1805 GMT: Press Watch. Kamran Najafzadeh, a journalist with state broadcaster IRIB, has been expelled from France. The reason for the expulsion is unknown.
1545 GMT: Tehran Friday Prayers Update. Ayatollah Seddiqi courting controversy in today's Friday Prayer, as he called on Iranian officials and people to try their best and lay the foundation for the country's economic prosperity.
Seddiqi carried out the risky strategy of using exactly the same language deployed by the Supreme Leader on Monday, declaring that the success of "economic jihad" would help solve problems such as addiction and unemployment. He explained that economic hihad is a form of all-out war with the enemy which requires the possession of qualities such as a jihadi spirit and faith as well as the unity of the people with officials and officials with one another.
Seddiqi also revealed that Iran was way better than any other country: “The only miracle of the West was industrial development and progress. This is while presently there is a country like [the] Islamic [Republic of] Iran which possesses science and technology, and also presents its science and technology in a spiritual form."
1345 GMT: Human Rights Watch. Alaeddin Boroujerdi, the head of Parliament's National Security Commission, has said the United Nations Human Rights Council resolution on Iran, appointing a Special Rapporteur to investigate the human rights situation, has "no value".
Boroujerdi said the Islamic Republic's record on human rights is "quite good".
0710 GMT: Shutting Down the Opposition. Rah-e-Sabz reports that reformists in the Islamic Iran Participation Front and Mojahedin of Islamic Revolution were summoned last week and told to refrain from political activities.
Many reformists, such as Mostafa Tajzadeh (see 0600 GMT) have been detained since the 2009 Presidential election, and the two parties have been banned by Iranian authorities.
0705 GMT: Political Prisoner Watch. In a message for Iranian New Year, political prisoners in Ward 350 of Evin Prison have declared, "We don't sacrifice our beliefs to see the spring."
Many prisoners were denied furlough for New Year. In some cases, this was reportedly because they would not retract criticisms of the regime.
0702 GMT: Human Rights Watch. Foreign Ministry spokesman Ramin Mehmanparast has denounced the decision by the United Human Rights Council to appoint a Special Rapporteur on human rights in Iran: "The passage of the anti-Iranian resolution at the U.N. Human Rights Council cannot be justified. It is politically motivated and it was approved under U.S. pressure."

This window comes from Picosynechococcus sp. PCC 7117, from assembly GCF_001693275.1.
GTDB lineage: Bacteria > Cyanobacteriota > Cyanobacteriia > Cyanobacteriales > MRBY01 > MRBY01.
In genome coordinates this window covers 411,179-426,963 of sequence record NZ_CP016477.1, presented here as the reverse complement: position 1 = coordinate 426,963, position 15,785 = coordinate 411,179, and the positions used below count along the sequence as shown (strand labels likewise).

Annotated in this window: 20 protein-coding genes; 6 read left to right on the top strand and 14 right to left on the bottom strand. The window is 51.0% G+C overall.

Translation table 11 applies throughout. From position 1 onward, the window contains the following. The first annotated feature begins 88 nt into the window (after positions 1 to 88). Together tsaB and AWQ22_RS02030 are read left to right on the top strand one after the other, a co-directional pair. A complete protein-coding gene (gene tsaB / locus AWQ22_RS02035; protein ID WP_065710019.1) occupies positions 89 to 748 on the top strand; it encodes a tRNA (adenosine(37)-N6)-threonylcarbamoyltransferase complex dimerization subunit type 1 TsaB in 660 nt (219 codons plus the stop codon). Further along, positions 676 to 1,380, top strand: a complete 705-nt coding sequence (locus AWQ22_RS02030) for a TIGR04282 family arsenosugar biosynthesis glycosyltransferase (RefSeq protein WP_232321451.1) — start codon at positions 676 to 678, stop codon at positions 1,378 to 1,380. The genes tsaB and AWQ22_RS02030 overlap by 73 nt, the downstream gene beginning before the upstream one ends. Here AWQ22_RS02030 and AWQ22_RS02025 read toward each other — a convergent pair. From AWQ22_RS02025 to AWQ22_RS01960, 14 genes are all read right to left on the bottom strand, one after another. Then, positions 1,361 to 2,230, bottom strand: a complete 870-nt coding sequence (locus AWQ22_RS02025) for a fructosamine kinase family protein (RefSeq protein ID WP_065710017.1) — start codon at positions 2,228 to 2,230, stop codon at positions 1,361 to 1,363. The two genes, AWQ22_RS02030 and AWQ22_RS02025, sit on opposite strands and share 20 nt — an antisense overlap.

Mehmanparast, speaking on State TV, continued, "The objective behind this resolution was to pressure the Islamic Republic of Iran and...divert attention from human rights abuses in the West, specifically in the U.S."
0700 GMT: Remembering the Victims. Services will be held this afternoon at Behesht Zahra for Mohammad Mokhtari.
It is the 40th day since Mokhtari was killed during the protests of 14 February.
0645 GMT: International Front. Gabriel Elizondo offers a provocative analysis, "Brazil's Slow Break with Iran". Elizondo notes the difference in approach between former President Lulu Ignacio da Silva and his successor, Dima Roussef, and brings out this little-noticed development: "In the surest sign yet of a new Brazilian posture vis-à-vis Iran, Brazil voted on Thursday in the UN Human Rights Council to authorise a resolution for a special rapporteur to investigate possible human rights abuses in Iran."
0600 GMT: A new Persian-language website, Sorkh-e Sabz, for news and tributes to the victims of post-election violence has been established. Initial stories include a memorial to Kianoosh Asa, a university student killed in June 2009, Amir Javedifar, who died in detention soon after the Presidential election, and Mohammad Mokhtari and Sanee Zhaleh, who were slain during protests last month.
Political Prisoner Watch
After months-long ban on visits, detained reformist politician Mostafa Tajzadeh finally saw one of his daughters on Tuesday.
Arefeh Tajzadeh, another daughter, said Tajzadeh --- who refused to request visits or furlough "since he doesn’t consider the process and rulings in his case legal" --- has been fasting as he is kept in the Quarantine Ward.
Tajzadeh's daughter also saw her mother, activist Fakhrosaadat Mohtashamipour, who was arrested during protests on 1 March. Mostafa Tajzadeh only found out about his wife's detention during Tuesday's visit..
Tajzadeh is a leading reformist figure, prominent in the Islamic Participation Front and Mojahedin of Islamic Revolution. A former Deputy Minister of Interior, he was arrested the day after the 2009 Presidential election. He was held nine months, four in solitary confinement, and was re-arrested in 2010 when he persisted in criticism of the regime and the "election coup".
Revolutionary Guard Watch
Commander Mohammadreza Yazdi, deputy head of legal affairs for the Islamic Revoutionary Guards Corps, has declared that the economic activities of the Guards are carried out according to the Supreme Leader's orders and there are no ambiguities in them.
Yazdi insisted that the Guards’ financial management and investments are the outcome of a plan of action put in place by Ayatollah Khamenei, and he insisted that the entire organization is completely transparent: “So far no supervisory board nor even the opposition has requested an inspection of the economic activities of the Revolutionary Guards.”
Yazdi did admit that some “enemies as well as friends” have questioned the Guards’ finances.
In recent years, the IRGC has expanded its economic interests and operations inside and beyond Iran, for example, buying up companies in Iran's privatisation drive --- including the State telecommunications firms --- and claiming large engineering and energy projects.